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Reproduction. 2005 Jun;129(6):765-77.

The role of progesterone in endometrial angiogenesis in pregnant and ovariectomised mice.

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Centre for Women's Health Research, Monash University Department of Obstetrics and Gynaecology, Monash Medical Centre, 246 Clayton Rd, Clayton, Victoria, Australia 3168.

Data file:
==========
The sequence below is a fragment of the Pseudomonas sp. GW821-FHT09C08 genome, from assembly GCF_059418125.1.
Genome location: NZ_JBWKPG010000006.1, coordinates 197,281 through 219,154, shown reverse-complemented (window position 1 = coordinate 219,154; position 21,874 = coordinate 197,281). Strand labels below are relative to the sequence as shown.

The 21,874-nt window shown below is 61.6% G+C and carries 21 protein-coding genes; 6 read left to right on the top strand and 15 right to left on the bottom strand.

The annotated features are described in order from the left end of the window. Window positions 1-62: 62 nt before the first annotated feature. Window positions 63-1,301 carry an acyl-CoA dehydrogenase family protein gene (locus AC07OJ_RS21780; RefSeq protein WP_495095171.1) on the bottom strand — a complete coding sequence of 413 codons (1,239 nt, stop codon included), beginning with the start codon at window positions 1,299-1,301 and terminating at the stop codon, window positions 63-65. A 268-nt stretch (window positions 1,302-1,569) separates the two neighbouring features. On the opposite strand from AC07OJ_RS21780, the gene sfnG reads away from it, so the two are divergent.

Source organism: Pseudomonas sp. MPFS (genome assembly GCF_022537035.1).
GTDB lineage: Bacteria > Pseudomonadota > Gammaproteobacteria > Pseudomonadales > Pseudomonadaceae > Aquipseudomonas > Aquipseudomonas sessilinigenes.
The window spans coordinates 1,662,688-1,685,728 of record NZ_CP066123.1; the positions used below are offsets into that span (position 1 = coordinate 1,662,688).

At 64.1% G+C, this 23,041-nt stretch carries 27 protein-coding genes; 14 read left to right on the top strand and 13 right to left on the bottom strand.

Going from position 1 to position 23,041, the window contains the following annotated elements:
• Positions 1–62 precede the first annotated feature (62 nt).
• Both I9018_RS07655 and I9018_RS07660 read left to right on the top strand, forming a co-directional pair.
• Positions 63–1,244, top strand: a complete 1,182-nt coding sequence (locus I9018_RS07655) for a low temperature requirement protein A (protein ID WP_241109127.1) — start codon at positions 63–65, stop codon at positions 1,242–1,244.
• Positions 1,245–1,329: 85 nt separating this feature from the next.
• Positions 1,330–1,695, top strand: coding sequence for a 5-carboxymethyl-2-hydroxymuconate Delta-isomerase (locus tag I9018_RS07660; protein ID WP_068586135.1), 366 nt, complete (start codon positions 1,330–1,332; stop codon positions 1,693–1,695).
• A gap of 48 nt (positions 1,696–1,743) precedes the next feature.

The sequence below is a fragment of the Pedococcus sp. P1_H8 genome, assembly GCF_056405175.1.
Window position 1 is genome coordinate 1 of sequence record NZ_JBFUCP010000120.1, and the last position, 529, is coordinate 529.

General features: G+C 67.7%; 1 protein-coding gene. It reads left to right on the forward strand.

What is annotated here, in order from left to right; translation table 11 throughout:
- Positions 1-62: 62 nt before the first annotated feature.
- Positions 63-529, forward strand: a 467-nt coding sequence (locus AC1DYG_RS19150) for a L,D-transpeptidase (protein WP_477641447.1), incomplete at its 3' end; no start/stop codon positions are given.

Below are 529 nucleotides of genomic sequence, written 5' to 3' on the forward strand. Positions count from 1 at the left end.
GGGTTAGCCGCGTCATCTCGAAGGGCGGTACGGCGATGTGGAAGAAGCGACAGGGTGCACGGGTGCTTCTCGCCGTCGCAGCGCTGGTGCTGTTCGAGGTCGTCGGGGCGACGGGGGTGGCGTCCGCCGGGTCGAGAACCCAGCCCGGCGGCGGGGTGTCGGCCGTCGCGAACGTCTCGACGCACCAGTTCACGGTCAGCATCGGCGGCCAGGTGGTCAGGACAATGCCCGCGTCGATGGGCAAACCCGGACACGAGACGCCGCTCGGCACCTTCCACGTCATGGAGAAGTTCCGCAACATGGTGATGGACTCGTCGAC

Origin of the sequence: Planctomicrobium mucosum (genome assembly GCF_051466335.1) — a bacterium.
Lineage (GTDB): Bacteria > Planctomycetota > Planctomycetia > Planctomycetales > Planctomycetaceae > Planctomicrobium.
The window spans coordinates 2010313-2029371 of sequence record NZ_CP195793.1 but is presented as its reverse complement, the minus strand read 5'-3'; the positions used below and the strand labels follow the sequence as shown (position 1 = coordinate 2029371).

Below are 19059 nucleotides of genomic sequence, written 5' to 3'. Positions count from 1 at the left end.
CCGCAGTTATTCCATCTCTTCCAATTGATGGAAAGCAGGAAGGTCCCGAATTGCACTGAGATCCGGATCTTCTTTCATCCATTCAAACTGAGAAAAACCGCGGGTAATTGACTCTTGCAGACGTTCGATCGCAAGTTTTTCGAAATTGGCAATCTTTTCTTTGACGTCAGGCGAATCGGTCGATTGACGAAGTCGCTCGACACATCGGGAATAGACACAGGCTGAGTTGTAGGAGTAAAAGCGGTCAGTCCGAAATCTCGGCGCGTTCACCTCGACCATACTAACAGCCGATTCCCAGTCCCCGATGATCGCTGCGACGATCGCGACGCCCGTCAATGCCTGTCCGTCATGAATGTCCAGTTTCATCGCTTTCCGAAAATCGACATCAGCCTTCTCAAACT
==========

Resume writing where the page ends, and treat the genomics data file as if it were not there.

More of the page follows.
The role of progesterone (and oestrogen) in endometrial angiogenesis remains controversial. The aims of this study were to quantify endometrial angiogenesis in pregnant mice and to investigate the role of progesterone in promoting endothelial cell proliferation in ovariectomized mice. Uteri were collected on days 1 to 4 of pregnancy when circulating progesterone concentrations were increasing, prior to implantation. Before dissection, mice were injected with bromodeoxyuridine (BrdU) enabling proliferating endothelial cells to be quantified with CD31/BrdU double-immunohistochemistry. There was a significant increase in proliferating endothelial cells on day 3 of pregnancy when plasma progesterone also increased. To determine if this endothelial cell proliferation was due to progesterone, an experiment was performed on ovariectomised mice. One group was treated with a single oestradiol injection on day 8 after ovariectomy, followed by a no-treatment day and three consecutive daily injections of progesterone. Other groups were treated with either the vehicle, oestradiol or progesterone injections only; all were dissected on day 13 following ovariectomy. Unexpectedly, mice treated with progesterone-only had the highest amount of endothelial cell proliferation and oestrogen priming was found to significantly reduce this progesterone-induced endothelial cell proliferation. To determine if this proliferation is mediated by vascular endothelial growth factor (VEGF), a further experiment in which VEGF anti-serum was administered concurrently with the progesterone injections was performed. Endothelial cell proliferation was reduced but not abolished suggesting progesterone-induced endometrial angiogenesis is only partly mediated by VEGF. Results indicate that oestrogen priming is not required for progesterone to stimulate endometrial endothelial cell proliferation and that oestrogen inhibits progesterone-induced angiogenesis in ovariectomised mice.

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